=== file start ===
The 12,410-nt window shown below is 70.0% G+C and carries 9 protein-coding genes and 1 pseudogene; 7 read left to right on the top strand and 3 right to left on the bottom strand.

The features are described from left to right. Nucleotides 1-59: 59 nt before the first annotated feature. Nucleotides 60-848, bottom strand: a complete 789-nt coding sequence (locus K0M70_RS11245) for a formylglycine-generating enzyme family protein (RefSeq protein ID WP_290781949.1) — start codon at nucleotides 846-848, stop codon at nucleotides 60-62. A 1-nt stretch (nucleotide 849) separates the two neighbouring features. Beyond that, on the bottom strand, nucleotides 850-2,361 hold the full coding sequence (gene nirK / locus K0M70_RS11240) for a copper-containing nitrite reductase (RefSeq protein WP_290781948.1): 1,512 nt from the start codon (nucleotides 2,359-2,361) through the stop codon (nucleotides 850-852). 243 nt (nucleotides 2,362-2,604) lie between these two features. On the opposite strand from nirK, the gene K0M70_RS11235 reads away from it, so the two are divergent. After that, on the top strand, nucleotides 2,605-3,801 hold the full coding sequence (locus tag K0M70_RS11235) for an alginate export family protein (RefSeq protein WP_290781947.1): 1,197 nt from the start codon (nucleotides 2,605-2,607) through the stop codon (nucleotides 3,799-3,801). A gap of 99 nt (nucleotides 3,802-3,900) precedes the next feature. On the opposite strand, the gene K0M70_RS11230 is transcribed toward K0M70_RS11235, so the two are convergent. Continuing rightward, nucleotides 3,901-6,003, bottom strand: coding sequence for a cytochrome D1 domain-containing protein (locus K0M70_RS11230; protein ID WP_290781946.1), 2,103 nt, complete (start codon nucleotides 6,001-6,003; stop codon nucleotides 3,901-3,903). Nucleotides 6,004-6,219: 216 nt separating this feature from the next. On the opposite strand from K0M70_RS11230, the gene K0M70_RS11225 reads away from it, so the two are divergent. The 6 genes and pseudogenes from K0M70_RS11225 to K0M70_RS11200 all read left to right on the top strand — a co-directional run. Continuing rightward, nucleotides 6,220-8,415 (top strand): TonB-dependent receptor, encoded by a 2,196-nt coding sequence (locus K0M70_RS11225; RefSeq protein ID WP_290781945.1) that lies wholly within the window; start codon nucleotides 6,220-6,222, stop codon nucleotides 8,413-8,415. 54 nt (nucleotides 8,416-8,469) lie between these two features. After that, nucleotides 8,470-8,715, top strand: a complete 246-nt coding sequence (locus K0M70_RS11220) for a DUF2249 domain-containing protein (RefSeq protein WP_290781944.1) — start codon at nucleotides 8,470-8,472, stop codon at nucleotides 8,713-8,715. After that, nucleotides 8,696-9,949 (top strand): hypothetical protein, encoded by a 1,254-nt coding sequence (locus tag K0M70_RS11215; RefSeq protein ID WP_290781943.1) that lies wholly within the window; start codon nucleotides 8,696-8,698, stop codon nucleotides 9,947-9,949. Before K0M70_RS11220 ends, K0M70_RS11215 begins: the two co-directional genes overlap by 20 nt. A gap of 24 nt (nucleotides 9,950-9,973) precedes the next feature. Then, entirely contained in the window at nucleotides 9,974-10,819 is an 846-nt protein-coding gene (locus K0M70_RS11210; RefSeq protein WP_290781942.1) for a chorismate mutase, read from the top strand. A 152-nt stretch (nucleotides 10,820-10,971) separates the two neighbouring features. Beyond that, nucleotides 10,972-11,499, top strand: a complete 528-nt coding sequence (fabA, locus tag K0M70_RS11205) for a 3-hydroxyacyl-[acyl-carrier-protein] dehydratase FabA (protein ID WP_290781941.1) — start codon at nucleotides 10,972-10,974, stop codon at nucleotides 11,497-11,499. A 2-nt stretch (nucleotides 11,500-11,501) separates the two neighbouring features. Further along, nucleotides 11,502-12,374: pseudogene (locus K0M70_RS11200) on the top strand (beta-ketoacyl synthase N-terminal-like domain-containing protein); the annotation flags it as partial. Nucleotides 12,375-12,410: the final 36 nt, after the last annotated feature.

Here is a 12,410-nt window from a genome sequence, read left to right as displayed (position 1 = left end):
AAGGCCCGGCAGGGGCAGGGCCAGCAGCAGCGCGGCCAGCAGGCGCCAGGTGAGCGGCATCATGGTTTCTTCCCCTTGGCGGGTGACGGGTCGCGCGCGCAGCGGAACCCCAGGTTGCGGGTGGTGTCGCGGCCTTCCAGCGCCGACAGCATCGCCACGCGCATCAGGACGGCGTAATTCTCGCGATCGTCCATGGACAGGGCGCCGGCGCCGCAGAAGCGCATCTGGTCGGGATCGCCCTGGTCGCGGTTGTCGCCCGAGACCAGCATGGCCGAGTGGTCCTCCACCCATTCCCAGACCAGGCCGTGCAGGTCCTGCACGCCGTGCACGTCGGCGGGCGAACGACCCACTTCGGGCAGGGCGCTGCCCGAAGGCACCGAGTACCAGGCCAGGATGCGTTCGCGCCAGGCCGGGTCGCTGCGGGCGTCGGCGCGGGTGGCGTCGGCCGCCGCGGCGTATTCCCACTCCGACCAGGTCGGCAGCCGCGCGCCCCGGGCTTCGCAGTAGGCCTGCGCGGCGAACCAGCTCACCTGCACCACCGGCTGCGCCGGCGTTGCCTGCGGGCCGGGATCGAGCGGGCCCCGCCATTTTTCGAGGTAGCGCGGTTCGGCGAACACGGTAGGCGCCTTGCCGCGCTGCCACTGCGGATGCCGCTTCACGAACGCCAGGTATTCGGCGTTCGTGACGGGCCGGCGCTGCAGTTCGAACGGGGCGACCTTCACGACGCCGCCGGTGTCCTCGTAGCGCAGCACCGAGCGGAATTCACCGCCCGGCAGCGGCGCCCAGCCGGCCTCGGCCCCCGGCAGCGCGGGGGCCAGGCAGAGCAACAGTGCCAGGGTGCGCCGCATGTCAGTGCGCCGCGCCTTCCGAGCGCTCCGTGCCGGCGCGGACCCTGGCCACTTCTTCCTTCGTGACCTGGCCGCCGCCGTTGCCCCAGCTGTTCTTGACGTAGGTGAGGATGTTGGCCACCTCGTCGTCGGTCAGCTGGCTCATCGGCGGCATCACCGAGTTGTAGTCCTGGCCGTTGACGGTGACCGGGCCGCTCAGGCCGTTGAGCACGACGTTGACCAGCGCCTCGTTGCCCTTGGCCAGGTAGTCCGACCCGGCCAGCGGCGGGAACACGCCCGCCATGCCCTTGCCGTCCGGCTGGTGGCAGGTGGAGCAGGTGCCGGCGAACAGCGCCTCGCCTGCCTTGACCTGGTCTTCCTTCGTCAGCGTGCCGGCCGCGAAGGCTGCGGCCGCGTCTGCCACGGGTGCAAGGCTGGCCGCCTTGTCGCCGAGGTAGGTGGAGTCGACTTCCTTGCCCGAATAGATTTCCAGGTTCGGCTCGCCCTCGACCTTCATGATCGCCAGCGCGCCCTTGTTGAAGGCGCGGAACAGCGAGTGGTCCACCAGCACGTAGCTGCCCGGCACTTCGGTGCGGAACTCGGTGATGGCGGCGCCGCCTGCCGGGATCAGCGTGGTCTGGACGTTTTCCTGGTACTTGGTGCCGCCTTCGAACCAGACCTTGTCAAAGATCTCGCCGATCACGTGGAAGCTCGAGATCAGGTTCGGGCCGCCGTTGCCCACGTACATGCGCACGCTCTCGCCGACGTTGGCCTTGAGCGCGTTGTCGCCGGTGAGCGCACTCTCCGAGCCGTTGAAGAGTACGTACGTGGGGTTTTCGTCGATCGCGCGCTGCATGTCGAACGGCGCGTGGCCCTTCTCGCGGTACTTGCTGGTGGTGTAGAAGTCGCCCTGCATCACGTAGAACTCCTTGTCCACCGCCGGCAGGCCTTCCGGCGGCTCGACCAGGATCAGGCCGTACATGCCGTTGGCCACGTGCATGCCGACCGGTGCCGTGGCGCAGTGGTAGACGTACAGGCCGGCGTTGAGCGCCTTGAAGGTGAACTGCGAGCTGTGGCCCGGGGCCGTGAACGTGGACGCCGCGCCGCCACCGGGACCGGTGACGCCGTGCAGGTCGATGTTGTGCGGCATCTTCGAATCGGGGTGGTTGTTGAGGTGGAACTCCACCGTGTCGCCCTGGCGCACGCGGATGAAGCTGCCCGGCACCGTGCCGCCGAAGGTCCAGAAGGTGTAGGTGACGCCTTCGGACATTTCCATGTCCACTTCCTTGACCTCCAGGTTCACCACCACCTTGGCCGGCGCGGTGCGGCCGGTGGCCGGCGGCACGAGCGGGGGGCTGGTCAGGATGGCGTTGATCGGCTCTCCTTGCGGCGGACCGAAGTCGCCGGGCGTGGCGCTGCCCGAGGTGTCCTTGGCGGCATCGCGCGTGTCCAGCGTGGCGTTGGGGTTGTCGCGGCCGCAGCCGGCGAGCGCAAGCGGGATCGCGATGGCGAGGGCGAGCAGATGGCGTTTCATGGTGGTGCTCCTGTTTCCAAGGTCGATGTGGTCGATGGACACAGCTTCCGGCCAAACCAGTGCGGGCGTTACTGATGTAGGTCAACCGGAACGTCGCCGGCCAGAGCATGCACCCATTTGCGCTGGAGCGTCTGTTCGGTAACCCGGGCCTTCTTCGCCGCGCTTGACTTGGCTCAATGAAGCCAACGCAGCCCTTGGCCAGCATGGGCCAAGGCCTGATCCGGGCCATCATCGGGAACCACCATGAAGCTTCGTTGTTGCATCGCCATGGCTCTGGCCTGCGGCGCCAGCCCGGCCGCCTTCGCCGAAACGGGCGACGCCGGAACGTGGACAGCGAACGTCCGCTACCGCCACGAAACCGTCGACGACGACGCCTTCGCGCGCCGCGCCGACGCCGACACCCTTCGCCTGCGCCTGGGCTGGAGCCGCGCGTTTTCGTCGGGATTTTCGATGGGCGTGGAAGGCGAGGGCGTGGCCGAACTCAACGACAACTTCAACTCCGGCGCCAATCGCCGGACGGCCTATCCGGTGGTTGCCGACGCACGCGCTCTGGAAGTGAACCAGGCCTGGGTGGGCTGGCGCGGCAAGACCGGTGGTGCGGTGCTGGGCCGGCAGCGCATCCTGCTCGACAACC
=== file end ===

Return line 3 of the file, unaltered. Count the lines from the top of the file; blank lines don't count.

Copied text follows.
Here is a 12,410-nt window from a genome sequence, read left to right as displayed (position 1 = left end):